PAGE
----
The dramatic structure of the “Odyssey” has always been admired. The entrance of the hero is postponed in order to develop the situation and introduce his lovable, if somewhat futile, son Telemachus, together with some characters made familiar by the “Iliad”: Nestor, Helen, and Menelaus. We are then transported to Calypso’s Isle, there to find Odysseus chafing under restraint. There ensue the departure, the anger of Poseidon, the wreck, and the rescue in the land of the Phæacians. The scene shifts to the brilliant court of their king, Alcinous, before whom Odysseus recounts the wonderful adventures which preceded his arrival at Calypso’s island. In Phæacia Odysseus meets Nausicaa, the fairest and most radiant girlish figure in Greek literature. Nothing will better illustrate the difference between Homer and Virgil than a comparison of Nausicaa’s words of parting with the violent outpourings of Dido’s spirit when Æneas leaves her.〖See “Æneid,” in H. C., xiii, 163ff.〗 This part of the “Odyssey” is also highly interesting and important for the way in which the bard Demodocus represents the traditions and methods of the heroic lay.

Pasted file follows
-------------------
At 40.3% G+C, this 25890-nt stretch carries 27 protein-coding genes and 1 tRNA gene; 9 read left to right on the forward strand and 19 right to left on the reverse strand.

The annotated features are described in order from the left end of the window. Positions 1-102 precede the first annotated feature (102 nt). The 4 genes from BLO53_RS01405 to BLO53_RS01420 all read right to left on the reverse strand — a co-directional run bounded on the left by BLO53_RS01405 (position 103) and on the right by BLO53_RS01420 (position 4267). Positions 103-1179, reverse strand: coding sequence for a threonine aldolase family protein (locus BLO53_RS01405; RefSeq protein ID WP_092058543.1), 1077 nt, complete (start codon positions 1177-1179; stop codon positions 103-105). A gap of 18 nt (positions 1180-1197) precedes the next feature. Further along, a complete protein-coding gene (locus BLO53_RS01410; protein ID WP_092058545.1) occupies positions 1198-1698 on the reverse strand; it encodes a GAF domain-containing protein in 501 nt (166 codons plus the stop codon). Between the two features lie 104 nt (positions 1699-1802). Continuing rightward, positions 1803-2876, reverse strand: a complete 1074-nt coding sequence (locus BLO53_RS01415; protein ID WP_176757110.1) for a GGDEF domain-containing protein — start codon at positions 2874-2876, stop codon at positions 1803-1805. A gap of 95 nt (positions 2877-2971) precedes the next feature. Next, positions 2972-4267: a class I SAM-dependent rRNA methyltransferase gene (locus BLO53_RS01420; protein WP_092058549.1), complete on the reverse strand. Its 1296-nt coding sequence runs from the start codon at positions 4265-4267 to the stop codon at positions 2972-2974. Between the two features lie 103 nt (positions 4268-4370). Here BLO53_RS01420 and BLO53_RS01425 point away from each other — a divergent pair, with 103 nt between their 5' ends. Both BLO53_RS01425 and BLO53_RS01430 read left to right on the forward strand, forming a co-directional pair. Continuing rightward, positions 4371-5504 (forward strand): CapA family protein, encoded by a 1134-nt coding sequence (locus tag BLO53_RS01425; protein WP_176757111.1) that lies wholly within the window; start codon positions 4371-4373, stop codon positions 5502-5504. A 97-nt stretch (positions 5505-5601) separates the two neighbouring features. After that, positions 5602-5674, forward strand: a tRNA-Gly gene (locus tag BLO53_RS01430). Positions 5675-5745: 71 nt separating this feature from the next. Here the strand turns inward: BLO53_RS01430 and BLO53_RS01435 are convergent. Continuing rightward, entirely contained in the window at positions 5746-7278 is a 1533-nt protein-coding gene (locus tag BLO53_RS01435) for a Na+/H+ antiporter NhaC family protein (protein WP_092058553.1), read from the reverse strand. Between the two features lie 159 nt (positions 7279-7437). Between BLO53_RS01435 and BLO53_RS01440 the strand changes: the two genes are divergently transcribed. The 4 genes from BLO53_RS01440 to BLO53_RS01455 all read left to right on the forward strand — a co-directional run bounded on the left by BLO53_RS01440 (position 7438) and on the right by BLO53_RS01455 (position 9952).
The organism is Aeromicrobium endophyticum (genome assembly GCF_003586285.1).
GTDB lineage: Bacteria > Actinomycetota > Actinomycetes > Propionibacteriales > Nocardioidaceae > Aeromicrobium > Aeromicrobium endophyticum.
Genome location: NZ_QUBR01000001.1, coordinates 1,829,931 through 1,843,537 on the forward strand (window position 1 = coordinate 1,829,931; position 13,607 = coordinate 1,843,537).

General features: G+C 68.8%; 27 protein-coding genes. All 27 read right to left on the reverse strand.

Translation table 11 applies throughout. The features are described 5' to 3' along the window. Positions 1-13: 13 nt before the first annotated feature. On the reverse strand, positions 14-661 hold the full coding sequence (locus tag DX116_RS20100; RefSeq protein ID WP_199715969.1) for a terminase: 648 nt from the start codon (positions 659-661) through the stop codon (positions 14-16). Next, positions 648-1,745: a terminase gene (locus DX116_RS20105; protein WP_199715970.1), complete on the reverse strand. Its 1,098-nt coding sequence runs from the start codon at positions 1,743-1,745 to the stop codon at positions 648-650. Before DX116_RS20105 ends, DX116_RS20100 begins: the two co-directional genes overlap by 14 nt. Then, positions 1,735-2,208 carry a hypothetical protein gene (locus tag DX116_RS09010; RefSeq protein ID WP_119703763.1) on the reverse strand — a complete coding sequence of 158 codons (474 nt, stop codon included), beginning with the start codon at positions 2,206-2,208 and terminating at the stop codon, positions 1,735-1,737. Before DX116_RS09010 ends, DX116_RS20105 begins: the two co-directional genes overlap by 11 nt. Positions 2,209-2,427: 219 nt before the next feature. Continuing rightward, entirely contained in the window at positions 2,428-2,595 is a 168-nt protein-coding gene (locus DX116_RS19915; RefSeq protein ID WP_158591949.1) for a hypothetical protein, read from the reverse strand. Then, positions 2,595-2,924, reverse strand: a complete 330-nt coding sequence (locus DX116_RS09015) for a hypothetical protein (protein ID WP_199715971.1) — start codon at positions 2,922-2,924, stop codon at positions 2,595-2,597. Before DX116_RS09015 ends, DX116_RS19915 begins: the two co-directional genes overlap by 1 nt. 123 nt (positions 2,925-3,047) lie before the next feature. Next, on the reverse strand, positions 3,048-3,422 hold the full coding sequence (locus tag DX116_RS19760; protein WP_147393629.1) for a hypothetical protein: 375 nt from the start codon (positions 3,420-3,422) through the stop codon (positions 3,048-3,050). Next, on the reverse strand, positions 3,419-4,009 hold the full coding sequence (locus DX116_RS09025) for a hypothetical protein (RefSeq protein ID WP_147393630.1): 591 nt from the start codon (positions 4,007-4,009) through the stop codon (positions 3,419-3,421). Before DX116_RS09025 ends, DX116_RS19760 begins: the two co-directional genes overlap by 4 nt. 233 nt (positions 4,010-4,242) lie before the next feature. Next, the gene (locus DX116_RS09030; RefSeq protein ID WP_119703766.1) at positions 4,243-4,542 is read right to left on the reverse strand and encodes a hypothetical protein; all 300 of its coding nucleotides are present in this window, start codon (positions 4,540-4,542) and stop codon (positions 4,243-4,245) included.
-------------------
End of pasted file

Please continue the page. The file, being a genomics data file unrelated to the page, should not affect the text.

The second half of the story begins when the Phæacians carry Odysseus home. Disguised as a beggar, he meets with a series of encounters which give full play to the dramatic devices of recognition and irony, so skillfully practiced later on the Greek stage. He discloses himself to Telemachus. Then his old dog Argos recognizes him, in a scene full of pathos. Finally, after a supreme trial of strength and skill, and the slaughter of the suitors, the husband makes himself known to his wife, and then to his aged father. Faults of repetition there are in plenty; but they only show with what fondness the epic poets loved to linger on the story, and how eager their audiences were to have the tale prolonged.

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